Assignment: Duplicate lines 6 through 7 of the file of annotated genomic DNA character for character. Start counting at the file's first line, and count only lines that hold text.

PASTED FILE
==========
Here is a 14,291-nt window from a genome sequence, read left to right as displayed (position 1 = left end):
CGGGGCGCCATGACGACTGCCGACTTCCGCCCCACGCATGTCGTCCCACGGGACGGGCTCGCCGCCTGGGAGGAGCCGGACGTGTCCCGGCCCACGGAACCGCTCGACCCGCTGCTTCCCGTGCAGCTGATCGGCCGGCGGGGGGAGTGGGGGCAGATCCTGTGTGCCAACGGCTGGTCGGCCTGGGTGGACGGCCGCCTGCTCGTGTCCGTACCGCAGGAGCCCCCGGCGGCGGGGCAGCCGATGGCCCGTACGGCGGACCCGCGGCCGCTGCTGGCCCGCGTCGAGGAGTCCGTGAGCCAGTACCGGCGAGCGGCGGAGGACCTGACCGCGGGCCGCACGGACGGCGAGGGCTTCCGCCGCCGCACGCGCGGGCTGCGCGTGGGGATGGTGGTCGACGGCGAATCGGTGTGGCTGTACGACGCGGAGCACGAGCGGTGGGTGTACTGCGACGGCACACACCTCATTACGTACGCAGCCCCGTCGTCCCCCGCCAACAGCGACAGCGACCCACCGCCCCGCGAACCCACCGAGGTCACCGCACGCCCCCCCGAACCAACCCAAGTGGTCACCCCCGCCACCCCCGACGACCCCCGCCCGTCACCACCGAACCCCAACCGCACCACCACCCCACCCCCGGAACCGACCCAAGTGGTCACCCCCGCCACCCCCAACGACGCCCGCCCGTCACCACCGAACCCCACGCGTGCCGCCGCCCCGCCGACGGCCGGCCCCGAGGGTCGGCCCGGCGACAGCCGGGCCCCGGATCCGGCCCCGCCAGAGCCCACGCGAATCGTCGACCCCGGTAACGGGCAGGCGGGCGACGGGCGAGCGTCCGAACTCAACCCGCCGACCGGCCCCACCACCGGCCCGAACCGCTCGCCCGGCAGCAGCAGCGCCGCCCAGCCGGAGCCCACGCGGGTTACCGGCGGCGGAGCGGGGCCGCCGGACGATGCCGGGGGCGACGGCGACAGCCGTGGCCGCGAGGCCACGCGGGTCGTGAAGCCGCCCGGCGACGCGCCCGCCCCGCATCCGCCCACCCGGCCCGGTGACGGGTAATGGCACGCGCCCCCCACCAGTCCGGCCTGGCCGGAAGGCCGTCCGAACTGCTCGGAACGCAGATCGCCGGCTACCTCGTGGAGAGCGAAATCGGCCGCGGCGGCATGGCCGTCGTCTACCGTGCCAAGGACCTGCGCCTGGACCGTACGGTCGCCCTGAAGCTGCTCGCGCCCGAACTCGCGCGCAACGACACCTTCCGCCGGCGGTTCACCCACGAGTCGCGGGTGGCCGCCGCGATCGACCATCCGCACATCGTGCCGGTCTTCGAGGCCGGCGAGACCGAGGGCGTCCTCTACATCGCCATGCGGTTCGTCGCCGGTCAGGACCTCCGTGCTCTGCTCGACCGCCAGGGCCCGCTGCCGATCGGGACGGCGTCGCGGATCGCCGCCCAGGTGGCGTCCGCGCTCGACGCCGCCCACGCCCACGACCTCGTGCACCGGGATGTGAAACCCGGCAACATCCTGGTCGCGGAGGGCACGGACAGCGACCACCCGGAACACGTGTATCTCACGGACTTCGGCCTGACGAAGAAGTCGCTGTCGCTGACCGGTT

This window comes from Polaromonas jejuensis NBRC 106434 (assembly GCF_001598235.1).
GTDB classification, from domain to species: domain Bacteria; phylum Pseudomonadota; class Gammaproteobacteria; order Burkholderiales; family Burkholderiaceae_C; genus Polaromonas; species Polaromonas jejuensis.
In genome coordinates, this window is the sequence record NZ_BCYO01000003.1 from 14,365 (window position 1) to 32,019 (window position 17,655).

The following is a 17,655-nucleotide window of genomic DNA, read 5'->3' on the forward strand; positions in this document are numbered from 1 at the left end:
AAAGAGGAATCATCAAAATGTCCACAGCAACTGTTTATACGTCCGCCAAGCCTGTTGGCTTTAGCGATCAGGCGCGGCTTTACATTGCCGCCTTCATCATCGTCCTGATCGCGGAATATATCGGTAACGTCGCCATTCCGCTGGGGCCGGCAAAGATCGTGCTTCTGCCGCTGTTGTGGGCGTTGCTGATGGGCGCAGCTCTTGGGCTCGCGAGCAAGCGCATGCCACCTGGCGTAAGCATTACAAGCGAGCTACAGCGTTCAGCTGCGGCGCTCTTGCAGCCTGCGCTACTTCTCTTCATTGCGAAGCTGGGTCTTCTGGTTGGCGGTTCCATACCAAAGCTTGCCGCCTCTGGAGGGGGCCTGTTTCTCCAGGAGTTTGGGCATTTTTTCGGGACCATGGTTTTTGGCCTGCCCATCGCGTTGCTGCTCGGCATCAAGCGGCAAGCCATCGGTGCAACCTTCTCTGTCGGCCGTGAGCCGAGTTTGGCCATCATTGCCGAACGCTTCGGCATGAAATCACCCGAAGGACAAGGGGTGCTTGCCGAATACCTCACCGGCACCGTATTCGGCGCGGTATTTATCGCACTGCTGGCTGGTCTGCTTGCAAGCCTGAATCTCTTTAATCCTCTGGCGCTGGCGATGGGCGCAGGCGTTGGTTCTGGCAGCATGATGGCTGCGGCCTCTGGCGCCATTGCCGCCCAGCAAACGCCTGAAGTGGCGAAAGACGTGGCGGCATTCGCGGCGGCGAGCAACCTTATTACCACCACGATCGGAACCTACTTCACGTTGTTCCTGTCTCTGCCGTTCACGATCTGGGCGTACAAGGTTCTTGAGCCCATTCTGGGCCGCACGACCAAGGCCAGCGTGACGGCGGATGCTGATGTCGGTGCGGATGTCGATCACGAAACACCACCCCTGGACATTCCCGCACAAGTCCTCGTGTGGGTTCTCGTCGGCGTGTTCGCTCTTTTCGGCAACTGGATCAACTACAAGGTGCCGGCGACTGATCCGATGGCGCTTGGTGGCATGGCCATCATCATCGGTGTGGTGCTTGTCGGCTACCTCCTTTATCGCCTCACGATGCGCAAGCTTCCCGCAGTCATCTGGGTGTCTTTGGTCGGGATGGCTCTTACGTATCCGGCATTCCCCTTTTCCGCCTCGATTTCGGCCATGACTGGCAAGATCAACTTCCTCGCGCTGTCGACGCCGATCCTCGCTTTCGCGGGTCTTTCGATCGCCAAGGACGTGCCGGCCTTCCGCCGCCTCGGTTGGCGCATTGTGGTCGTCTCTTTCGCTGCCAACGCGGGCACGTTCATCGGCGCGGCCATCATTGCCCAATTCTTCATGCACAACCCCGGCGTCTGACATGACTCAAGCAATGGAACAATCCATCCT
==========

The following is a 17,655-nucleotide window of genomic DNA, read 5'->3' on the forward strand; positions in this document are numbered from 1 at the left end:
AAAGAGGAATCATCAAAATGTCCACAGCAACTGTTTATACGTCCGCCAAGCCTGTTGGCTTTAGCGATCAGGCGCGGCTTTACATTGCCGCCTTCATCATCGTCCTGATCGCGGAATATATCGGTAACGTCGCCATTCCGCTGGGGCCGGCAAAGATCGTGCTTCTGCCGCTGTTGTGGGCGTTGCTGATGGGCGCAGCTCTTGGGCTCGCGAGCAAGCGCATGCCACCTGGCGTAAGCATTACAAGCGAGCTACAGCGTTCAGCTGCGGCGCTCTTGCAGCCTGCGCTACTTCTCTTCATTGCGAAGCTGGGTCTTCTGGTTGGCGGTTCCATACCAAAGCTTGCCGCCTCTGGAGGGGGCCTGTTTCTCCAGGAGTTTGGGCATTTTTTCGGGACCATGGTTTTTGGCCTGCCCATCGCGTTGCTGCTCGGCATCAAGCGGCAAGCCATCGGTGCAACCTTCTCTGTCGGCCGTGAGCCGAGTTTGGCCATCATTGCCGAACGCTTCGGCATGAAATCACCCGAAGGACAAGGGGTGCTTGCCGAATACCTCACCGGCACCGTATTCGGCGCGGTATTTATCGCACTGCTGGCTGGTCTGCTTGCAAGCCTGAATCTCTTTAATCCTCTGGCGCTGGCGATGGGCGCAGGCGTTGGTTCTGGCAGCATGATGGCTGCGGCCTCTGGCGCCATTGCCGCCCAGCAAACGCCTGAAGTGGCGAAAGACGTGGCGGCATTCGCGGCGGCGAGCAACCTTATTACCACCACGATCGGAACCTACTTCACGTTGTTCCTGTCTCTGCCGTTCACGATCTGGGCGTACAAGGTTCTTGAGCCCATTCTGGGCCGCACGACCAAGGCCAGCGTGACGGCGGATGCTGATGTCGGTGCGGATGTCGATCACGAAACACCACCCCTGGACATTCCCGCACAAGTCCTCGTGTGGGTTCTCGTCGGCGTGTTCGCTCTTTTCGGCAACTGGATCAACTACAAGGTGCCGGCGACTGATCCGATGGCGCTTGGTGGCATGGCCATCATCATCGGTGTGGTGCTTGTCGGCTACCTCCTTTATCGCCTCACGATGCGCAAGCTTCCCGCAGTCATCTGGGTGTCTTTGGTCGGGATGGCTCTTACGTATCCGGCATTCCCCTTTTCCGCCTCGATTTCGGCCATGACTGGCAAGATCAACTTCCTCGCGCTGTCGACGCCGATCCTCGCTTTCGCGGGTCTTTCGATCGCCAAGGACGTGCCGGCCTTCCGCCGCCTCGGTTGGCGCATTGTGGTCGTCTCTTTCGCTGCCAACGCGGGCACGTTCATCGGCGCGGCCATCATTGCCCAATTCTTCATGCACAACCCCGGCGTCTGACATGACTCAAGCAATGGAACAATCCATCCT